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Texas Congressman Introduces Legislation to Delay HISA

HISA is responsible for creating and implementing uniform safety and integrity rules.

Rep. Lance Gooden, a Texas Republican, introduced legislation Oct. 4 in the United States House of Representatives that would delay the implementation of the Horseracing Integrity and Safety Act until Jan. 1, 2024, according to a release distributed by the National Horsemen’s Benevolent and Protective Association.

Some portions of the federal program created by the Act took effect in July, including the Racetrack Safety Program. HISA’s Horseracing Integrity and Safety Authority’s Anti-Doping and Medication Control Program is scheduled for implementation Jan. 1, 2023.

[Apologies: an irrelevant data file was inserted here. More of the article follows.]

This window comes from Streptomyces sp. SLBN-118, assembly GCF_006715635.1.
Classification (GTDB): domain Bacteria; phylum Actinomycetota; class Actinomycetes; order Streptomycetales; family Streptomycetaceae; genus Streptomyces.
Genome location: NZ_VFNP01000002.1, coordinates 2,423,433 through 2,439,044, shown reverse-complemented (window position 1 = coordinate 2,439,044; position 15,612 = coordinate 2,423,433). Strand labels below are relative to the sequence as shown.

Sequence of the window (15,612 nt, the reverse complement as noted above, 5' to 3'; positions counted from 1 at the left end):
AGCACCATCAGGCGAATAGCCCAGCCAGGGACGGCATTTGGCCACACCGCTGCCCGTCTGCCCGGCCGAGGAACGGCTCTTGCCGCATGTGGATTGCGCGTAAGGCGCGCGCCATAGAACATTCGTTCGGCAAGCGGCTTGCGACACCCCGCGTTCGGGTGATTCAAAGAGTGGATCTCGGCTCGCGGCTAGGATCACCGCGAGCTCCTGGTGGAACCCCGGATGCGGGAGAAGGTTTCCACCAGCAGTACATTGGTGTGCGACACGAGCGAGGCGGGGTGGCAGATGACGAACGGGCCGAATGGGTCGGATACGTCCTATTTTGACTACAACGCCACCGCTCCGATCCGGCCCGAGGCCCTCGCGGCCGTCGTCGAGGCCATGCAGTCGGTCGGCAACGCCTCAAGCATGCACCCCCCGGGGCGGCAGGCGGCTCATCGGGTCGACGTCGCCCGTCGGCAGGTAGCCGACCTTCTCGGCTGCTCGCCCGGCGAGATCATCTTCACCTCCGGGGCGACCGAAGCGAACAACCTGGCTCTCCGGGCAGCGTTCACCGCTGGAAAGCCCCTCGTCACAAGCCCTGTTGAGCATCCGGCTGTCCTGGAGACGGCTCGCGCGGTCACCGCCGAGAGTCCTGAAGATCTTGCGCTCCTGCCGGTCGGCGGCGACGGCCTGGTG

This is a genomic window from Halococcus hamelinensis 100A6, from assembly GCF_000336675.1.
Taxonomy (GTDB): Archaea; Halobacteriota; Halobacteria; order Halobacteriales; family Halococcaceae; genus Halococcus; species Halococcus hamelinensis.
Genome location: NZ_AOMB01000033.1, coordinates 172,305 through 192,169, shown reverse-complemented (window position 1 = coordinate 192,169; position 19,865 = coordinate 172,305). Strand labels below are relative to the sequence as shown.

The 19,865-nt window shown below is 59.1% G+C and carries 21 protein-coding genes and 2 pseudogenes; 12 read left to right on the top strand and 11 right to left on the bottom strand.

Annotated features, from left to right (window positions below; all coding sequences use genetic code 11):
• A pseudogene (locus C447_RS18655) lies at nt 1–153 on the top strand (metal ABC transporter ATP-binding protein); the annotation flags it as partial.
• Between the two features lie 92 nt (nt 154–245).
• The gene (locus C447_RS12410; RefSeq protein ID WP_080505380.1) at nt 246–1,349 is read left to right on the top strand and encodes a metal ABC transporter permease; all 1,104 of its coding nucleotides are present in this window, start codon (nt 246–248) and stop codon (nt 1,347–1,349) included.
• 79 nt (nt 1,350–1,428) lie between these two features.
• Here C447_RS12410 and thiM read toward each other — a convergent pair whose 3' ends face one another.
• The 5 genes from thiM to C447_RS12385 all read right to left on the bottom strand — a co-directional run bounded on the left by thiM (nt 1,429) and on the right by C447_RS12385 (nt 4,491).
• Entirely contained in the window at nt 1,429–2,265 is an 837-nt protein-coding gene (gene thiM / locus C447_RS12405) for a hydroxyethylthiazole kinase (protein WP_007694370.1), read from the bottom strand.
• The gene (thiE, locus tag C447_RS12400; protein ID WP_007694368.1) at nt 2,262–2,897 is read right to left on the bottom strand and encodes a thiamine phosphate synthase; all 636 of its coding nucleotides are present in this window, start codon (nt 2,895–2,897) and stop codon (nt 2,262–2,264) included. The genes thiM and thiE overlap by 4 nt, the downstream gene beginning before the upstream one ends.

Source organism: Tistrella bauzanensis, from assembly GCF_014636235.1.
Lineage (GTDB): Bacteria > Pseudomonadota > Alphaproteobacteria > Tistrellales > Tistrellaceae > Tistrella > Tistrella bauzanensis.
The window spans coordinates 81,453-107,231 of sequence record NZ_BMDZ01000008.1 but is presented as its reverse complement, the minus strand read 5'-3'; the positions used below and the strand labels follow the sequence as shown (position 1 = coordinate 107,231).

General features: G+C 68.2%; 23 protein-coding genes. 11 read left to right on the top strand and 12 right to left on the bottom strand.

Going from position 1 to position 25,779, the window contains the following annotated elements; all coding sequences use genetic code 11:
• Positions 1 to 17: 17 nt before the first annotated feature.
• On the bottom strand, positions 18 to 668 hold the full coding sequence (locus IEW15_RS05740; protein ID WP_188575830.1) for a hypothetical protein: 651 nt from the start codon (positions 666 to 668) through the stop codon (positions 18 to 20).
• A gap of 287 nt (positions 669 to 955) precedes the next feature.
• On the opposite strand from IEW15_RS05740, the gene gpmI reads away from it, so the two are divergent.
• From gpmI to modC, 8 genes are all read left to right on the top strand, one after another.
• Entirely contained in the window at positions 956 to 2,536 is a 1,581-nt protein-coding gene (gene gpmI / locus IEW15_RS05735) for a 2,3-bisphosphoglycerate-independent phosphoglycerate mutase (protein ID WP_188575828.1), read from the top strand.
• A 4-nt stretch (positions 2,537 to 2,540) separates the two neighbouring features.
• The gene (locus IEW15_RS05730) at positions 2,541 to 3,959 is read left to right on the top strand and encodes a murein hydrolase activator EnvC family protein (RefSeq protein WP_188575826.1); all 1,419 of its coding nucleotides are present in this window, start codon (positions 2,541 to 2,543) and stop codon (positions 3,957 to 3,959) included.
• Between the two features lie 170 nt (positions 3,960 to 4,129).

Groups from Texas and from a handful of other states are among those challenging the legality of HISA in court. Rulings from judges involved in separate legal cases are anticipated in the coming weeks or months.

 

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FTC Notifies Appeals Court of HISA Rule Change Proposal

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The Federal Trade Commission notified the Fifth Circuit Court of Appeals in New Orleans by a Sept. 2 letter that the Horseracing Integrity and Safety Authority has proposed two rule changes to meet objections raised by two states and others in a federal lawsuit.

The suit originated in U.S. District Court for the Western District of Louisiana, which on July 26 issued a preliminary injunction curbing HISA’s power to enforce FTC safety rules in Louisiana and West Virginia and to all plaintiffs in the case. The ruling was not based on constitutional grounds.

The Fifth Circuit Court of Appeals Aug. 8 ordered that the district court injunction be stayed except for its application to three regulations while it considers an appeal of the injunction. Oral arguments on the merits of the case followed Aug. 30.